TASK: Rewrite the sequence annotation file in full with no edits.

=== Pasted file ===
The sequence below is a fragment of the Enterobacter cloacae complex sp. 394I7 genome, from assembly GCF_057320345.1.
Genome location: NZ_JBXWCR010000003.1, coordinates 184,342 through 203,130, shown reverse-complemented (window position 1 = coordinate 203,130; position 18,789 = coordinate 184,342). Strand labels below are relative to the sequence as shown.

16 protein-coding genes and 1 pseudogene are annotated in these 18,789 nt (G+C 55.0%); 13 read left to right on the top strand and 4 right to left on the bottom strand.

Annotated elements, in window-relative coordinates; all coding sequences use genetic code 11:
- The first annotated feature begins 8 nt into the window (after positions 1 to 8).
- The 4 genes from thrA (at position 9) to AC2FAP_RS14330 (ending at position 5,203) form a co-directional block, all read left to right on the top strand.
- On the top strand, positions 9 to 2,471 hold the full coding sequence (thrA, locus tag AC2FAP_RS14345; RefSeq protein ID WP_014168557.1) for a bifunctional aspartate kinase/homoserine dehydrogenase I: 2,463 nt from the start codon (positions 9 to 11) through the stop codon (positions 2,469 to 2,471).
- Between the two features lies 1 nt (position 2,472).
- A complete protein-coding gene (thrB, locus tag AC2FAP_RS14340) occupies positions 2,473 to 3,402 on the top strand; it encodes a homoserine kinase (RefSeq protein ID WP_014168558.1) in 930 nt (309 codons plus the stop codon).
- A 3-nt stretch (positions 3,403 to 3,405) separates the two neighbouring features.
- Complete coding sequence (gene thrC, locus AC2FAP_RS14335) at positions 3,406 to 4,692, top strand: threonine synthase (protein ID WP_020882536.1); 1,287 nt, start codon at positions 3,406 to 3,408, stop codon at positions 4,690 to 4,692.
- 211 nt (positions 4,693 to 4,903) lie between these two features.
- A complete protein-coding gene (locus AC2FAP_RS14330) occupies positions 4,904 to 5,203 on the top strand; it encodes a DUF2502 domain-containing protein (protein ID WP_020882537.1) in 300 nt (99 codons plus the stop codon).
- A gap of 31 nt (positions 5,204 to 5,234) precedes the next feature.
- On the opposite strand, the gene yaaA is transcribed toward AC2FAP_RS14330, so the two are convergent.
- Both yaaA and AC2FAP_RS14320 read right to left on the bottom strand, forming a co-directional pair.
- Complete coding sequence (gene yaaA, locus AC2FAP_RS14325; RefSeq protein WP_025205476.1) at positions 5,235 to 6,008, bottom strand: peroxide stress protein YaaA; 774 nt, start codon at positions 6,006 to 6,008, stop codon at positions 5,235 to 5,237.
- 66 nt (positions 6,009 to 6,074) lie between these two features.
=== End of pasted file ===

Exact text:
The sequence below is a fragment of the Enterobacter cloacae complex sp. 394I7 genome, from assembly GCF_057320345.1.
Genome location: NZ_JBXWCR010000003.1, coordinates 184,342 through 203,130, shown reverse-complemented (window position 1 = coordinate 203,130; position 18,789 = coordinate 184,342). Strand labels below are relative to the sequence as shown.

16 protein-coding genes and 1 pseudogene are annotated in these 18,789 nt (G+C 55.0%); 13 read left to right on the top strand and 4 right to left on the bottom strand.

Annotated elements, in window-relative coordinates; all coding sequences use genetic code 11:
- The first annotated feature begins 8 nt into the window (after positions 1 to 8).
- The 4 genes from thrA (at position 9) to AC2FAP_RS14330 (ending at position 5,203) form a co-directional block, all read left to right on the top strand.
- On the top strand, positions 9 to 2,471 hold the full coding sequence (thrA, locus tag AC2FAP_RS14345; RefSeq protein ID WP_014168557.1) for a bifunctional aspartate kinase/homoserine dehydrogenase I: 2,463 nt from the start codon (positions 9 to 11) through the stop codon (positions 2,469 to 2,471).
- Between the two features lies 1 nt (position 2,472).
- A complete protein-coding gene (thrB, locus tag AC2FAP_RS14340) occupies positions 2,473 to 3,402 on the top strand; it encodes a homoserine kinase (RefSeq protein ID WP_014168558.1) in 930 nt (309 codons plus the stop codon).
- A 3-nt stretch (positions 3,403 to 3,405) separates the two neighbouring features.
- Complete coding sequence (gene thrC, locus AC2FAP_RS14335) at positions 3,406 to 4,692, top strand: threonine synthase (protein ID WP_020882536.1); 1,287 nt, start codon at positions 3,406 to 3,408, stop codon at positions 4,690 to 4,692.
- 211 nt (positions 4,693 to 4,903) lie between these two features.
- A complete protein-coding gene (locus AC2FAP_RS14330) occupies positions 4,904 to 5,203 on the top strand; it encodes a DUF2502 domain-containing protein (protein ID WP_020882537.1) in 300 nt (99 codons plus the stop codon).
- A gap of 31 nt (positions 5,204 to 5,234) precedes the next feature.
- On the opposite strand, the gene yaaA is transcribed toward AC2FAP_RS14330, so the two are convergent.
- Both yaaA and AC2FAP_RS14320 read right to left on the bottom strand, forming a co-directional pair.
- Complete coding sequence (gene yaaA, locus AC2FAP_RS14325; RefSeq protein WP_025205476.1) at positions 5,235 to 6,008, bottom strand: peroxide stress protein YaaA; 774 nt, start codon at positions 6,006 to 6,008, stop codon at positions 5,235 to 5,237.
- 66 nt (positions 6,009 to 6,074) lie between these two features.